NEW YORK — Monday morning’s introductory remarks regarding “Manus x Machina: Fashion in the Age of Technology” wound up being delivered to a standing-room-only media crowd at the Metropolitan Museum of Art. Before The Costume Institute’s curator in charge Andrew Bolton took to the podium, many looped through both floors of the Robert Lehman Gallery to see the 170 ensembles that will be open to the public starting Thursday.
Designers know all too well the upsides and downsides of the man-made and the machine-made, but that didn’t inhibit Gareth Pugh, Noa Raviv, Thom Browne and Mary McFadden were among the designers making the rounds.
Standing beside a little black dress made entirely of drinking straws, Pugh said the style was originally designed for dancers in a performance for London-based choreographer Wayne McGregor, who does a lot of work with the Royal Opera House. Pugh’s idea was that the garment had its own movement and choreography. He said of his design, “It’s a huge honor for them to be here, but it’s kind of surreal because I know where they came from.”
He has taken to the stage in the past and will do so again. Last year Pugh, along with Prada and Alexander McQueen, were among the fashion houses to be selected by AnOther magazine to create films blending fashion and dance. This fall Pugh will whip up costumes for the Paris Opera’s “Eliogabalo” that Thomas Jolly is directing. With the opera opening on Sept. 16, and Pugh’s show slated for Sept. 17, he is already gearing himself up. Monday morning provided an interlude. Pugh said of “Manus x Machina: “It’s very cerebral and very serene. Andrew’s done a great job again — what more can I say?”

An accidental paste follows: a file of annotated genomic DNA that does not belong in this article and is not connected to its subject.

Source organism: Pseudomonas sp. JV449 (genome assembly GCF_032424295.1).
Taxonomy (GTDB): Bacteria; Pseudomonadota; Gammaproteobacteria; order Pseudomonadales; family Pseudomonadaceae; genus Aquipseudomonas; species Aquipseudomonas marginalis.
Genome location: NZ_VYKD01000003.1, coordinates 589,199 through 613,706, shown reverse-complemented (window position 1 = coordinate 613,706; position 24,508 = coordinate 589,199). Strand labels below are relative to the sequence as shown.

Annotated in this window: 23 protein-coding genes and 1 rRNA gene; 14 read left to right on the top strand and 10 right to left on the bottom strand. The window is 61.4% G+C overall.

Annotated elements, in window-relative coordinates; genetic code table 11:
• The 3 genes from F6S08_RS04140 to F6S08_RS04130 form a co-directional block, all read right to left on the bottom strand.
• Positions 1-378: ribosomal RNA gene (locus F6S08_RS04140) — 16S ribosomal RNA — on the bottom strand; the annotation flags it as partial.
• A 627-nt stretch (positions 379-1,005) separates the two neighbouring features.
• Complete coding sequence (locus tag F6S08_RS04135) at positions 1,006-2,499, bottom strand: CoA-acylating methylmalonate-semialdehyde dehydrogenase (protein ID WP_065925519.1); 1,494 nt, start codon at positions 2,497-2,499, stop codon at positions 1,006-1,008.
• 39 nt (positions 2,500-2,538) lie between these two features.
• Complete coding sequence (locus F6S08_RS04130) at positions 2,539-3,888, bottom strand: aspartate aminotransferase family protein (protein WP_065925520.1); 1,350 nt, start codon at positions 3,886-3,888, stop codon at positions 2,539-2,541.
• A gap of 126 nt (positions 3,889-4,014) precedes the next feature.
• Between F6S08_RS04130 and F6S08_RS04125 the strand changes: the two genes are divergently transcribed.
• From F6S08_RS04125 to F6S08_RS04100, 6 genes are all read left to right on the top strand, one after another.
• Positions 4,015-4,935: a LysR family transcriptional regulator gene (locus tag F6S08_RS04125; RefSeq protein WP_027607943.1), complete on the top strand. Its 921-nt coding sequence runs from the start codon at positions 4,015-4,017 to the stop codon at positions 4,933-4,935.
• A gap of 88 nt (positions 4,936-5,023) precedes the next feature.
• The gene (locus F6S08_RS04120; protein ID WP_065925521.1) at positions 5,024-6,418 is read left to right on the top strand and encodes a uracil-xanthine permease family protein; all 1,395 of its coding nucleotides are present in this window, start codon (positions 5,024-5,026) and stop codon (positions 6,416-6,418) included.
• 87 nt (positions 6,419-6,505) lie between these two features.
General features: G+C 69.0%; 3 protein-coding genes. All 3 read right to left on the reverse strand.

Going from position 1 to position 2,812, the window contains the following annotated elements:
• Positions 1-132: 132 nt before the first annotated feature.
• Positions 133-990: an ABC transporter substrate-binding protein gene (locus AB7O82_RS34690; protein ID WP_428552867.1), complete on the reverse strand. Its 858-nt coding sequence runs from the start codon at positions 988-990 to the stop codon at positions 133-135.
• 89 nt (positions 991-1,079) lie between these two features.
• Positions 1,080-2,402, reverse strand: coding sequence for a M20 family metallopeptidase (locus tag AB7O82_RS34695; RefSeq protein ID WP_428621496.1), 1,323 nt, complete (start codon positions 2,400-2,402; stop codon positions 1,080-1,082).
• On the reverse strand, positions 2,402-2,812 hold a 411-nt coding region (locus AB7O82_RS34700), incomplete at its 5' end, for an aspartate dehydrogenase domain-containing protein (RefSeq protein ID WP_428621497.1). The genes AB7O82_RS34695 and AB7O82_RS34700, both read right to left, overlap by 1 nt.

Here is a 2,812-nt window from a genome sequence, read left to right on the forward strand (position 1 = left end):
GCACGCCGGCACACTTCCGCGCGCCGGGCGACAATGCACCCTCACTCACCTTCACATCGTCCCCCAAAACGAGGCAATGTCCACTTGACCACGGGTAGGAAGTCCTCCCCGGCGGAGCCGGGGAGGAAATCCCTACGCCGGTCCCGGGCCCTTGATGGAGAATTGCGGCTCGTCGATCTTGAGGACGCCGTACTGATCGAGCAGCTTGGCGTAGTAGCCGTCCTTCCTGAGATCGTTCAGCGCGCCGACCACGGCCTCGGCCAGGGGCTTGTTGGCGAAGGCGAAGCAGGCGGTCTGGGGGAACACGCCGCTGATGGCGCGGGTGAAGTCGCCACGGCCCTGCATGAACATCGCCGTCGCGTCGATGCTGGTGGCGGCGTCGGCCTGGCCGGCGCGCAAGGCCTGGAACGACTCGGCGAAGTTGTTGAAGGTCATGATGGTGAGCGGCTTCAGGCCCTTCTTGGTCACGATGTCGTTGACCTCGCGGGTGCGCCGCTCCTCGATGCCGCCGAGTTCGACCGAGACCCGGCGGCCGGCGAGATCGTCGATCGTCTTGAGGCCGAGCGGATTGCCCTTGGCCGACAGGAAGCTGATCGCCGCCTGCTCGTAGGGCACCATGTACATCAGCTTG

Jonathan Ive, chief design officer for Apple, the exhibition’s sponsor, seconded that in addressing the crowd. What particularly intrigued him about the prospect of the exhibition was that it would stimulate a conversation “exploring the relationship between what is made by hand and what is made by machine, that it would challenge the preconception held by some that the former somehow is inherently more valuable than the latter,” he said.
The son of a craftsman, Ive said he was raised with the fundamental belief that it is only when you personally work with material in your hands that you come to understand its true nature, characteristics, attributes and ultimately its potential. Guests looking for insight into Apple, and perhaps their own incentives, may have mulled over something Ive said, “Our goal has always been to create objects that are as beautiful as they are functional, as elegant as they are useful. Our physical designs are informed by our passions for materials and processes based on an experience we have gained by making things actually ourselves. Surprisingly fewer and fewer designers regardless of their design discipline seem to be interested in the detail of how something is actually made.”
After explaining the nuts and bolts of the exhibition, Bolton was greeted by a stream of well-wishers. The Met’s Thomas Campbell and Susan Sellers were on hand, as was OMA’s Shohei Shigematsu, who designed the show’s ethereal space. With tonight’s gala nearing, many beelined it for the door, while a few ducked back into the galleries for another lap.